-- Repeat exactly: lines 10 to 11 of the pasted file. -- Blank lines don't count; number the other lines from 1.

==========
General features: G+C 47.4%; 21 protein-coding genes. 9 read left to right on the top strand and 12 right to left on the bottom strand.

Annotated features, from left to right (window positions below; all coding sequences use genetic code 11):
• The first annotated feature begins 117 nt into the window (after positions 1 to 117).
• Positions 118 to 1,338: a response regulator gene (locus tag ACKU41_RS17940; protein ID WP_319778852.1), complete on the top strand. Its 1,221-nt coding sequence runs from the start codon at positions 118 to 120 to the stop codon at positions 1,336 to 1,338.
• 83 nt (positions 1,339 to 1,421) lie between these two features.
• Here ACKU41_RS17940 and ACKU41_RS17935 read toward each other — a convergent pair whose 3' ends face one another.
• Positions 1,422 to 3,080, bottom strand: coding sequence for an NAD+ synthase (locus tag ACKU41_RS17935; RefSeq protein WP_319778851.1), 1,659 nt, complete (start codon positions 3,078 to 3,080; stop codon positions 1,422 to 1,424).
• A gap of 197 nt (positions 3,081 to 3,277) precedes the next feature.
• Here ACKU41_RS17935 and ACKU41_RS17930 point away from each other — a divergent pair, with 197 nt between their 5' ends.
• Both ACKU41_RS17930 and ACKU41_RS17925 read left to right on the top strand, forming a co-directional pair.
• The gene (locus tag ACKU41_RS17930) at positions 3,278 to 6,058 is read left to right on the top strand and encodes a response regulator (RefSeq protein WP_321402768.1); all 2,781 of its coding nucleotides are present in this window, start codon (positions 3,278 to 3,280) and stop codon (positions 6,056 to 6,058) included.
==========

• Both ACKU41_RS17930 and ACKU41_RS17925 read left to right on the top strand, forming a co-directional pair.
• The gene (locus tag ACKU41_RS17930) at positions 3,278 to 6,058 is read left to right on the top strand and encodes a response regulator (RefSeq protein WP_321402768.1); all 2,781 of its coding nucleotides are present in this window, start codon (positions 3,278 to 3,280) and stop codon (positions 6,056 to 6,058) included.